Aging Fish Hatchery Earmarked For Improvements - Pisgah Forest, NC


July 13, 2017

Times Photo

Improvements to the Bobby N. Setzer Fish Hatchery in Pisgah National Forest are in the planning stages.

Numbers don't lie. Trout fishing is big business in Western North Carolina.

Statewide, trout fishing has a $384 million economic impact, according to a study published in 2015 for the North Carolina Wildlife Resources Commission. Trout fishing supports 3,600 jobs in North Carolina, and hatchery-supported waters drew the most anglers.

In this year's state budget, about $5.3 million has been earmarked for some major updates at the Bobby N. Setzer Fish Hatchery in Pisgah National Forest. The Setzer location provides about two-thirds of trout in local waters and is the largest recreation hatchery in the state.

The new Setzer hatchery project is still in the planning phase, according to Kyle Briggs, chief deputy director for North Carolina fish hatcheries. Of the $5.3 million earmarked in the budget, $4.5 million would be for new raceways, where the fish live, and $750,000 would be for a new building that houses the offices and young trout rearing tanks. Renovations would not impact the Pisgah Wildlife Education Center.

The hatchery's operation costs come from fishing and hunting license sales.

It's not clear how much the project may eventually cost and the $5.3 million is not a direct appropriation but is simply an amount earmarked for the project.

During the mid-1990s, the N.C. Wildlife Commission renovated some of the Setzer hatchery, including adding a liquid oxygen aeration system that increased production.

The Setzer hatchery now produces about 250,000 pounds, or 70 percent of the state's, of trout annually. The Armstrong hatchery, located North of Marion, produces the rest.

"We did some renovations to Setzer around 1996 to 98," said Briggs. "We redid concrete raceways there and we jackhammered down to sound concrete and poured new walls, but over time the old concrete degrades, and in the near distant future we're going to have to take a look at these raceways. We have an (engineering) firm that has been working on that for the last year to determine what needs to be done there."

Briggs started his career at the Pisgah hatchery, which was built in the 1950s, when he was 24 in 1994. He said it's just time to replace aging infrastructure.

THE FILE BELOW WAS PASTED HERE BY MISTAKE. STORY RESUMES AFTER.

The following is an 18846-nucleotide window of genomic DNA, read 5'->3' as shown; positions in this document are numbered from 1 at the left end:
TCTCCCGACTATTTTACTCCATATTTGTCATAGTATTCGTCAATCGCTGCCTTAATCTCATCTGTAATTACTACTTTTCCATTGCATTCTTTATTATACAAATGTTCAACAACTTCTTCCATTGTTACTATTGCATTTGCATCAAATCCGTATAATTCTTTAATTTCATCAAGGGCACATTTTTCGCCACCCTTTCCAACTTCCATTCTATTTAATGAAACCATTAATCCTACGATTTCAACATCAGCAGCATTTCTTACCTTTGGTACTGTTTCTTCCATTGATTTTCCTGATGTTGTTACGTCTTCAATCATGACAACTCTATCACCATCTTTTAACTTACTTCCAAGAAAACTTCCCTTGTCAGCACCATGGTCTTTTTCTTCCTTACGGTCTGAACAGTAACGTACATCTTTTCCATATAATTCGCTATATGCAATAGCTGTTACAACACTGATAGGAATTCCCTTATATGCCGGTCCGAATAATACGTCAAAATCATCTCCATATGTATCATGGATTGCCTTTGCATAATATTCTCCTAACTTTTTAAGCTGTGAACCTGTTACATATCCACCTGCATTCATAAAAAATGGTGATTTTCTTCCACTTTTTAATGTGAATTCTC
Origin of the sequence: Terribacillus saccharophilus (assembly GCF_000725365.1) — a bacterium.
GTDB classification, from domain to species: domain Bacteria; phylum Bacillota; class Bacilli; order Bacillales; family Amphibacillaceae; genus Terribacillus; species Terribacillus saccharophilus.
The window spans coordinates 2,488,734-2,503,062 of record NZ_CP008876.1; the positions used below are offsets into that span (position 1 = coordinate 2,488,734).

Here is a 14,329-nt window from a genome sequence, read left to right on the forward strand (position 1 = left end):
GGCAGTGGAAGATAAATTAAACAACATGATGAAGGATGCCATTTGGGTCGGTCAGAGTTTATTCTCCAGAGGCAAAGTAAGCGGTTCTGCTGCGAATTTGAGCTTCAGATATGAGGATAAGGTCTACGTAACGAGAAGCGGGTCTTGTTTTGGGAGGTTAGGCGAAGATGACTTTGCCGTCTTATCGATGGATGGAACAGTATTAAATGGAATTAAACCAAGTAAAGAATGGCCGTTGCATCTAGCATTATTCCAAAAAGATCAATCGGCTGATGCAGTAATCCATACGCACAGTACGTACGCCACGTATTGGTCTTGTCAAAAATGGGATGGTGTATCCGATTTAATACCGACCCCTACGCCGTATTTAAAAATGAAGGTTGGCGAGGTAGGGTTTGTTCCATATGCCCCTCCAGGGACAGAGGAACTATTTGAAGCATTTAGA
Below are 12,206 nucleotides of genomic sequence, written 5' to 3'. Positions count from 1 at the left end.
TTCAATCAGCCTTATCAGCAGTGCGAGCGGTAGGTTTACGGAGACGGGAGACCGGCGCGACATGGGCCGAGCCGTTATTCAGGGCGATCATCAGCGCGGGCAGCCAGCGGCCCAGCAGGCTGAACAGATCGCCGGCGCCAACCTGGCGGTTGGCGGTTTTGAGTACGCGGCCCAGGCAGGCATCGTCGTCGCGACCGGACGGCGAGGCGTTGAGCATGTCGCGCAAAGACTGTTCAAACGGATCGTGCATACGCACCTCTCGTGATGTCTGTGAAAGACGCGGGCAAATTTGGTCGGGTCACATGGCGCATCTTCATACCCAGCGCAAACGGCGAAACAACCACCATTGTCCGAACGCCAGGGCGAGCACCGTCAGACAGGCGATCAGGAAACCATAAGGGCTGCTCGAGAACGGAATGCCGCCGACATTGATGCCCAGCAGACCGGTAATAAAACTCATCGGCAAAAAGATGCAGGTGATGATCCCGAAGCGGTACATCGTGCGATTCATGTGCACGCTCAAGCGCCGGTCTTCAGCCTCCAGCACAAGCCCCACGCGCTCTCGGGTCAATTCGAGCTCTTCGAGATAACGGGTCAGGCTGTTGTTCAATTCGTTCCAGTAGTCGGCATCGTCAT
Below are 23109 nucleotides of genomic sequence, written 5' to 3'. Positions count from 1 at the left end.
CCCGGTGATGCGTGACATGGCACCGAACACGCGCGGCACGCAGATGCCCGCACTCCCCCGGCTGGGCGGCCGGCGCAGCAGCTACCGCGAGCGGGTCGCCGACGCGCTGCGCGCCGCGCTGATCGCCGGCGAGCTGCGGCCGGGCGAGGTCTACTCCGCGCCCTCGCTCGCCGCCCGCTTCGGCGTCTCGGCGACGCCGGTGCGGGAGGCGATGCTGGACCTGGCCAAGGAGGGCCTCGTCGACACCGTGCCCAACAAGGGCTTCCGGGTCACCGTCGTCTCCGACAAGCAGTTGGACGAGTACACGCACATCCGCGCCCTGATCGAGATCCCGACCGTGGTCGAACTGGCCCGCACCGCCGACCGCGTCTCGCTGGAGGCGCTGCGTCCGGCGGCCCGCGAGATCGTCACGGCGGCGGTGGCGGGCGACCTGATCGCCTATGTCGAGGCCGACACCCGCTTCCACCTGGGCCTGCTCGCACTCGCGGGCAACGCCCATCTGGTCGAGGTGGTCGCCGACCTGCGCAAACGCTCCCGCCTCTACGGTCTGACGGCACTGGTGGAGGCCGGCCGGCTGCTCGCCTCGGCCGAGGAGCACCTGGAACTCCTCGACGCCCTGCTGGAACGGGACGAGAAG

New fish raceways will hold fish, where rainbow and brown trout spend their days until they are big enough for a release into the nearby Davidson River, or are trucked to other local rivers, such as the North Mills or East Fork of the French Broad River.

One issue at the Setzer hatchery is the intakes are being clogged with silt from Grogan Creek, washing down from trails like Cat Gap and Butter Gap. A reroute is planned for the upper end of Butter Gap Trail. It is unclear if the steeper Cat Gap Loop is affecting the intakes.

Another issue is that during the last renovation, teams poured new concrete on top of old footers and foundations already in place, and the new concrete is beginning to crack at that joint.

An intake is basically a dam that diverts some of the flow. In a watershed, where there is movement in the soils, the silt buildup can be exacerbated by location, said Adam Motacak, the hatchery's operations manager. Motacak said that silt washing downstream fills the intakes and he and his crew have to dredge them.

"It actually clogs our low-head oxygenators that supply oxygen to our fish," he said. "Water can't pass through the holes. There's so much silt that comes through. Within the last three years, the amount of silt has dramatically increased. There has always been some silt, and our forests are pretty silty, but it has increased dramatically in recent years."

Motacak said it is getting harder and harder to raise fish with all the silt washing downstream.


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